At the last minute, the Occupational Safety and Health Administration OSHA significantly revised their approach to regulating business and industry regarding COVID-19 protection requirements. Initially,
OSHA’s Emergency Temporary Standard (ETS) was to cover all regulated entities, but the version released on June 10, 2021, only applies to the health care industry. Printing operations will be able to keep using their own tailored, comprehensive measures, combined with guidance from the Centers for Disease Control and Prevention (CDC) and OSHA, to prevent COVID-19 outbreaks in their facilities.
In conjunction with the release of the standard, OSHA updated its guidance, Protecting Workers: Guidance on Mitigating and Preventing the Spread of COVID-19 in the Workplace, for workplace measures that need to be taken for fully vaccinated employees. OSHA has formally adopted the CDC’s recently released guidance and incorporated it into its new updated guidance that was issued on January 29, 2021, in response to President Biden’s Executive Order.
OSHA’s guidance clearly states that vaccinated employees no longer need to wear face coverings or practice social distancing. OSHA’s guidance now focuses on protecting unvaccinated employees from being exposed to the COVID-19 virus unless stricter state or local laws apply. The guidance has several main components:
- Protecting and consideration for accommodating at-risk workers (i.e., those that cannot get vaccinated or those with conditions that may affect the workers’ ability to have a full immune response to vaccination).
- Protections for unvaccinated and otherwise at-risk workers.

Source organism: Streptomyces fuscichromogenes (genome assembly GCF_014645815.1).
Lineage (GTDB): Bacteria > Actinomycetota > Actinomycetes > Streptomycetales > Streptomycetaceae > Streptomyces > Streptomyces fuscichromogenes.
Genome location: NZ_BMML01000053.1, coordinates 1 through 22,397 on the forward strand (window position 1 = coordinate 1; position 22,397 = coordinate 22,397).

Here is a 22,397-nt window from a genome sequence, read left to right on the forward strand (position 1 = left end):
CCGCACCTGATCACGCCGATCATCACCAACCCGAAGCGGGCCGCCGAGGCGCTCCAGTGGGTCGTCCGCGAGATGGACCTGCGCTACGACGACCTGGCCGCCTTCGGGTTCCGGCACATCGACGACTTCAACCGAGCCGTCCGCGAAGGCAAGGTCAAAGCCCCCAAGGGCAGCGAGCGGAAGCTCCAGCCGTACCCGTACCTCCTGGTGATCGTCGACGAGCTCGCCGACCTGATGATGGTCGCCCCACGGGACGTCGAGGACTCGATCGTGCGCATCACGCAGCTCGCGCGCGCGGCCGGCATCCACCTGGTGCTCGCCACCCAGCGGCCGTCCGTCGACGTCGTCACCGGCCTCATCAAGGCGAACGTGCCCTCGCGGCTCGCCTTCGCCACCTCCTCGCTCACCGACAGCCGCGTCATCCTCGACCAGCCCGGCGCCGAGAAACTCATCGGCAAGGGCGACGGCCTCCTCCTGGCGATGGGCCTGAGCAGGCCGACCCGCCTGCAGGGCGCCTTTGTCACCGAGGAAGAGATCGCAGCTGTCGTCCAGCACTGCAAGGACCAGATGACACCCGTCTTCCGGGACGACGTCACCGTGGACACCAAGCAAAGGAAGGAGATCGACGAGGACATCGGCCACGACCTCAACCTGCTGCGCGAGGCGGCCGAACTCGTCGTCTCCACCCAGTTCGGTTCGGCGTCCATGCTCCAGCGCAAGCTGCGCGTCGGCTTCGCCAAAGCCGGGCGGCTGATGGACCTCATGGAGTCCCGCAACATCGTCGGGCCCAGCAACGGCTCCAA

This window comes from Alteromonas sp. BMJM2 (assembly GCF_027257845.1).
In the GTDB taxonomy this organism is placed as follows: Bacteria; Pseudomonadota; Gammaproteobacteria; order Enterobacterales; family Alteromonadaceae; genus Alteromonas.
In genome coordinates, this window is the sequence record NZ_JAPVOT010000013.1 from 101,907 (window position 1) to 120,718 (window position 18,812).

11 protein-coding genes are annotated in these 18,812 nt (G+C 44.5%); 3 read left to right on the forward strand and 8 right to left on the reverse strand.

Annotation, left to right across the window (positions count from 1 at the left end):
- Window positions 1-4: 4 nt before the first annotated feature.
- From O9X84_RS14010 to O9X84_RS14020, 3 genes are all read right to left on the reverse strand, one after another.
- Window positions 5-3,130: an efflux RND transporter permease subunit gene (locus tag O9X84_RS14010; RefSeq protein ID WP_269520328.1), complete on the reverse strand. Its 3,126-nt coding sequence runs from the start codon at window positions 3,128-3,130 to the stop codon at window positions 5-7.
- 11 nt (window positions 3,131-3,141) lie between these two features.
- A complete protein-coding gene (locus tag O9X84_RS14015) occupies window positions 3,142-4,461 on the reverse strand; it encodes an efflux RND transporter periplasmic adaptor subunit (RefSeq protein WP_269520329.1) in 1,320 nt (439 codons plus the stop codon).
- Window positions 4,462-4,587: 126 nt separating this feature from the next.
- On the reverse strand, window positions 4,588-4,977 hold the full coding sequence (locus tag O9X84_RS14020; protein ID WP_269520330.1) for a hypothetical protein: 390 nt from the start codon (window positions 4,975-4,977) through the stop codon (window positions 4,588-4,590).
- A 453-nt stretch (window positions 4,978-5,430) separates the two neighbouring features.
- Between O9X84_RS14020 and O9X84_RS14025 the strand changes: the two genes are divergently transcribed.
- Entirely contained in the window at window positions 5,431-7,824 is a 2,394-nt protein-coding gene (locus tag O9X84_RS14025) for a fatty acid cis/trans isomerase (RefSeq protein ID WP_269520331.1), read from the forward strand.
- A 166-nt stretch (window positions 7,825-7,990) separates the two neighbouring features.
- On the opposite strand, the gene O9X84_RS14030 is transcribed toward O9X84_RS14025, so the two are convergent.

- Steps to encourage workers to get a COVID-19 vaccination.
- Incorporation of up-to-date guidance issued by other entities, such as the CDC.
The protections for unvaccinated or at-risk employees have remained unaltered and they include enforcing the proper use of face coverings or PPE when appropriate, implementing physical distancing requirements, maintaining ventilation systems, and separating from the workplace all infected people, all people experiencing COVID symptoms, and any unvaccinated people who have had a close contact with someone with COVID-19.
OSHA reiterated that its guidance does not impose any legal requirements. However, OSHA has been using its authority under the Act’s General Duty Clause, Section 5(a)(1), which requires employers to provide their workers with a workplace free from recognized hazards that are causing or likely to cause death or serious physical harm.
We will continue to track developments at OSHA and will share with you any updates on revisions to guidance and regulatory activities. For more information, please contact PRINTING United Alliance’s Government Affairs Department at firstname.lastname@example.org or Adriane Harrison, VP of Human Relations Consulting at email@example.com.